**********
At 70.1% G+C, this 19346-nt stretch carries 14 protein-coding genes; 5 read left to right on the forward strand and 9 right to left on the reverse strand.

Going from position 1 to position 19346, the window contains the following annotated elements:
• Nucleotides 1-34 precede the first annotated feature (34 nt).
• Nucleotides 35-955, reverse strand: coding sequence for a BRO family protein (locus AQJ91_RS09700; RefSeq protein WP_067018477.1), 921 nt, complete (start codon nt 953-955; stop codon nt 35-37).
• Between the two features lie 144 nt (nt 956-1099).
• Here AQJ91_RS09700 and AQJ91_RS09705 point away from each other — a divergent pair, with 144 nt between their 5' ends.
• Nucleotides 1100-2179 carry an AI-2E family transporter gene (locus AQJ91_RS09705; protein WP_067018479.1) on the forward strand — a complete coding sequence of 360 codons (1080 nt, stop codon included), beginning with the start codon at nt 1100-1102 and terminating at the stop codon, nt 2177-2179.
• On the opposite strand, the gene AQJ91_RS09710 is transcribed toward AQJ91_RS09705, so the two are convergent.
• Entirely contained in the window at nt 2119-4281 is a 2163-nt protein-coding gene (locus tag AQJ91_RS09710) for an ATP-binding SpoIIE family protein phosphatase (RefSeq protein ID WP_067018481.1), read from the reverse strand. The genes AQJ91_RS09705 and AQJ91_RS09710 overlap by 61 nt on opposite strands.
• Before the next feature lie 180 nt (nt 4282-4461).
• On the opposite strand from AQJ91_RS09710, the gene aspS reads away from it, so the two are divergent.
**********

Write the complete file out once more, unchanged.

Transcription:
At 70.1% G+C, this 19346-nt stretch carries 14 protein-coding genes; 5 read left to right on the forward strand and 9 right to left on the reverse strand.

Going from position 1 to position 19346, the window contains the following annotated elements:
• Nucleotides 1-34 precede the first annotated feature (34 nt).
• Nucleotides 35-955, reverse strand: coding sequence for a BRO family protein (locus AQJ91_RS09700; RefSeq protein WP_067018477.1), 921 nt, complete (start codon nt 953-955; stop codon nt 35-37).
• Between the two features lie 144 nt (nt 956-1099).
• Here AQJ91_RS09700 and AQJ91_RS09705 point away from each other — a divergent pair, with 144 nt between their 5' ends.
• Nucleotides 1100-2179 carry an AI-2E family transporter gene (locus AQJ91_RS09705; protein WP_067018479.1) on the forward strand — a complete coding sequence of 360 codons (1080 nt, stop codon included), beginning with the start codon at nt 1100-1102 and terminating at the stop codon, nt 2177-2179.
• On the opposite strand, the gene AQJ91_RS09710 is transcribed toward AQJ91_RS09705, so the two are convergent.
• Entirely contained in the window at nt 2119-4281 is a 2163-nt protein-coding gene (locus tag AQJ91_RS09710) for an ATP-binding SpoIIE family protein phosphatase (RefSeq protein ID WP_067018481.1), read from the reverse strand. The genes AQJ91_RS09705 and AQJ91_RS09710 overlap by 61 nt on opposite strands.
• Before the next feature lie 180 nt (nt 4282-4461).
• On the opposite strand from AQJ91_RS09710, the gene aspS reads away from it, so the two are divergent.